In the process of charging, your battery’s voltage will reach the 12v range. After that, it will still move higher. This process may take some time. This is especially true for the batteries that have been deeply discharged compared to ones that are only minimally discharged.

When you turn off the charger, of course, there won’t be any current that will go to the battery. Your battery’s voltage will eventually go back to its internal voltage. With this process, it may take about fifteen minutes or more. If your battery has been charged for quite a while, its voltage will be nearing or at 12.7v which is the battery’s fully charged value. However, if your battery has not been charged for a sufficient time, then the internal voltage value will be lower than 12.7v.

An example here is that when your battery has been discharged partially to 12.4v, to be able to get it back to 12.7v, you would need for your charging system to give it a sufficient amount of current that can force it temporarily to go up to 13 up to 15 volts. Again, you have to remember that the charger will be needing to have a higher voltage than what the battery’s voltage is. I also provide our readers for the best RV battery charger reviews​.

After some time, when you have turned off your charging system, the battery will eventually settle to its internal voltage, dropping to 12.7v. When this happens, you can be sure that your battery has been charged fully. But if it gets lower than that such as 12.5v, then you will know that it needs some more charging so that it will be charged fully.

Overcharging / Undercharging And Equalizing

Batteries are made up of battery acid called electrolyte and thin plates made of metal. With the voltage of the battery going higher, the chemical reaction inside the battery makes the battery acid heat up as well. If your battery’s voltage goes too high for too long, the acid will begin to release steam from the hot water and other gases. The electrolyte boils eventually.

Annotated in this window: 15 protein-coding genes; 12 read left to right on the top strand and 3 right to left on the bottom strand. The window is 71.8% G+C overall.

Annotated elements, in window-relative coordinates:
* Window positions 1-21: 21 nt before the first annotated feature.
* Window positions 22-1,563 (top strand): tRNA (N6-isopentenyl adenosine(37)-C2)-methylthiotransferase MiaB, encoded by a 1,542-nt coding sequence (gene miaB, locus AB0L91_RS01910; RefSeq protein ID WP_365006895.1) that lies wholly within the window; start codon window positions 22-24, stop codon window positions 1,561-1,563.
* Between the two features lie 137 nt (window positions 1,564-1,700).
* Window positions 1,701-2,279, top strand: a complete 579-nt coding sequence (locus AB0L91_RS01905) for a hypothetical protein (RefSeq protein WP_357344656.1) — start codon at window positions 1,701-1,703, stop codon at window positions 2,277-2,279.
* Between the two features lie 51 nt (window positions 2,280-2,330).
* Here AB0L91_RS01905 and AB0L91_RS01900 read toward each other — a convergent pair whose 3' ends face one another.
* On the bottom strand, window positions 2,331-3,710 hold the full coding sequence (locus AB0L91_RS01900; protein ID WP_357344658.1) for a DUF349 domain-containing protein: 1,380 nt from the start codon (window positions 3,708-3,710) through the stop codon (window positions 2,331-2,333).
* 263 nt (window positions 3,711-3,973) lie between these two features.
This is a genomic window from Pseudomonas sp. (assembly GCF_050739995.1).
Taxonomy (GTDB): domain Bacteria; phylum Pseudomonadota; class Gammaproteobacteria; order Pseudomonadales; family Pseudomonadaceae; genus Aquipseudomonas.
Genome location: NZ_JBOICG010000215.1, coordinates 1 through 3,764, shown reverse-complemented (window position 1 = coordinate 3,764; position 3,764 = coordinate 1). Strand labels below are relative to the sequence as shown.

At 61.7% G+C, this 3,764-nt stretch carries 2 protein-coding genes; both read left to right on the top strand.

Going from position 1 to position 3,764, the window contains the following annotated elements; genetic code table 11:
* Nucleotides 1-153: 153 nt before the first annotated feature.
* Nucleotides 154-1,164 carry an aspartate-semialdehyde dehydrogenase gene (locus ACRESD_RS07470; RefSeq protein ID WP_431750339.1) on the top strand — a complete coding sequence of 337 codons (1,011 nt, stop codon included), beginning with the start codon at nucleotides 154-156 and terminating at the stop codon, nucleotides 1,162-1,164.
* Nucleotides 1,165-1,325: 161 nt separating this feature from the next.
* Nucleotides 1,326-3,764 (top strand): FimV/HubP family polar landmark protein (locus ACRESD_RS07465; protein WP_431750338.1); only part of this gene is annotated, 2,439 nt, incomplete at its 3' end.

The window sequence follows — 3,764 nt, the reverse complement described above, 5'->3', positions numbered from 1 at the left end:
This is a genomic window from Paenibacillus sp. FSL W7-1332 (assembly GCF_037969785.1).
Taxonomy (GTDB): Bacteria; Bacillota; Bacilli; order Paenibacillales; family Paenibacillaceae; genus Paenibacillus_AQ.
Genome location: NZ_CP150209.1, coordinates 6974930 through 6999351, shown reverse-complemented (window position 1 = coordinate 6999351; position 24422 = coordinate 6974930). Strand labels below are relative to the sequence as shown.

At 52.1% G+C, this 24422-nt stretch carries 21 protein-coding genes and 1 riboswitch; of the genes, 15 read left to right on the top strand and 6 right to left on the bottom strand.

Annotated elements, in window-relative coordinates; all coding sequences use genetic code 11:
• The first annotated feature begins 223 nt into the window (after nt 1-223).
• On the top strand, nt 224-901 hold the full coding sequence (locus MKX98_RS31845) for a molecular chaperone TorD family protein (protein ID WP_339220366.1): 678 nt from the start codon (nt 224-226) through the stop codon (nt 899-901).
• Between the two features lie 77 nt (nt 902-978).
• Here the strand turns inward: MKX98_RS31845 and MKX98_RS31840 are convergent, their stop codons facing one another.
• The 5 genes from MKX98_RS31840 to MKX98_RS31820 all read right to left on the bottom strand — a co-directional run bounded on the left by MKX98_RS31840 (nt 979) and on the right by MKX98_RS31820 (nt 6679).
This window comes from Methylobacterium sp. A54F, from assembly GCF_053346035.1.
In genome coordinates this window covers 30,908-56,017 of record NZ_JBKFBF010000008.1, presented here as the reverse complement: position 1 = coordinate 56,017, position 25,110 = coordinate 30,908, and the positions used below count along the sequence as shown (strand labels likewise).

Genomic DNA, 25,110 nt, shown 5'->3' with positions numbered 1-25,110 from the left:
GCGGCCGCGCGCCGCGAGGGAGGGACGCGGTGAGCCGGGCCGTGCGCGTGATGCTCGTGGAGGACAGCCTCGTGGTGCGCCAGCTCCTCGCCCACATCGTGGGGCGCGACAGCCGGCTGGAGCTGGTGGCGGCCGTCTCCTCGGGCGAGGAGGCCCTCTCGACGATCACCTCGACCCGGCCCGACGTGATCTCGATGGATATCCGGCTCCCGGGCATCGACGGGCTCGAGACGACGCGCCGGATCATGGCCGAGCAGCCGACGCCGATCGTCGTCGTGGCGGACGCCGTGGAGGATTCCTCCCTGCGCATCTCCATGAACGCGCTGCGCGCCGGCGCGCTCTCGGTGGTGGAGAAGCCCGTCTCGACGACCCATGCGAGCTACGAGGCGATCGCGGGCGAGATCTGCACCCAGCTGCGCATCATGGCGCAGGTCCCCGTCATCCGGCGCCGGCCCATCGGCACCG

When you allow a 12v battery to rise up to 14v or more for several hours, then it will start to release gases. If you reduce the voltage to around 13v, it will stop the gassing. There are other trickle chargers that do not let the voltage of batteries to go higher than 13v so as to avoid the release of gases. But the lesser the voltage of the battery is raised, then there will also be lesser current that will go into the battery.

Therefore, the battery will be charged less as well. Don’t worry though because you can still get a fully-charged battery with a low voltage. However, it will take a longer time for the battery to reach a full charge status. Many battery experts say that most of the dead batteries go flat because they have been undercharged for far too many times. (Check out the best RV house battery).

As for overcharging, it is not a very common problem. When your battery has been undercharged too often, they begin to have lead sulfate crystals on the battery’s lead plates.